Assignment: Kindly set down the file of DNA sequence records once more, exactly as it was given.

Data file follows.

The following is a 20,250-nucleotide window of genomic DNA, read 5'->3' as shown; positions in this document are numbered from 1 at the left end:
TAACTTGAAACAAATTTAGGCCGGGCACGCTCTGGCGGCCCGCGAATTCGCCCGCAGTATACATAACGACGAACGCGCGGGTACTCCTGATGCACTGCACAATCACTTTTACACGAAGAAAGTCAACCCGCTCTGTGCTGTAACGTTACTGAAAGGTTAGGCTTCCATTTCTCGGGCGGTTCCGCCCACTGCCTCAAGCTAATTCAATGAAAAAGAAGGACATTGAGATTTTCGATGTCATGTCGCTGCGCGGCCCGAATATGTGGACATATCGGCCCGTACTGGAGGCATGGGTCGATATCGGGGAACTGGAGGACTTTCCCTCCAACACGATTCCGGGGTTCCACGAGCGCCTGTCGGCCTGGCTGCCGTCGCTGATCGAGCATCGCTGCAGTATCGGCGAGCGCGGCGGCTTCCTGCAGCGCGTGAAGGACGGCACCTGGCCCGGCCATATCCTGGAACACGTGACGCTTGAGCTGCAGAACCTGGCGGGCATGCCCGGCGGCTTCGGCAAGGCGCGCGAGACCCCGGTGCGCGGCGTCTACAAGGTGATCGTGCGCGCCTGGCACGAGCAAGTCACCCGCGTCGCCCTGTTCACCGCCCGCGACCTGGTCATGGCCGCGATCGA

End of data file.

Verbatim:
The following is a 20,250-nucleotide window of genomic DNA, read 5'->3' as shown; positions in this document are numbered from 1 at the left end:
TAACTTGAAACAAATTTAGGCCGGGCACGCTCTGGCGGCCCGCGAATTCGCCCGCAGTATACATAACGACGAACGCGCGGGTACTCCTGATGCACTGCACAATCACTTTTACACGAAGAAAGTCAACCCGCTCTGTGCTGTAACGTTACTGAAAGGTTAGGCTTCCATTTCTCGGGCGGTTCCGCCCACTGCCTCAAGCTAATTCAATGAAAAAGAAGGACATTGAGATTTTCGATGTCATGTCGCTGCGCGGCCCGAATATGTGGACATATCGGCCCGTACTGGAGGCATGGGTCGATATCGGGGAACTGGAGGACTTTCCCTCCAACACGATTCCGGGGTTCCACGAGCGCCTGTCGGCCTGGCTGCCGTCGCTGATCGAGCATCGCTGCAGTATCGGCGAGCGCGGCGGCTTCCTGCAGCGCGTGAAGGACGGCACCTGGCCCGGCCATATCCTGGAACACGTGACGCTTGAGCTGCAGAACCTGGCGGGCATGCCCGGCGGCTTCGGCAAGGCGCGCGAGACCCCGGTGCGCGGCGTCTACAAGGTGATCGTGCGCGCCTGGCACGAGCAAGTCACCCGCGTCGCCCTGTTCACCGCCCGCGACCTGGTCATGGCCGCGATCGA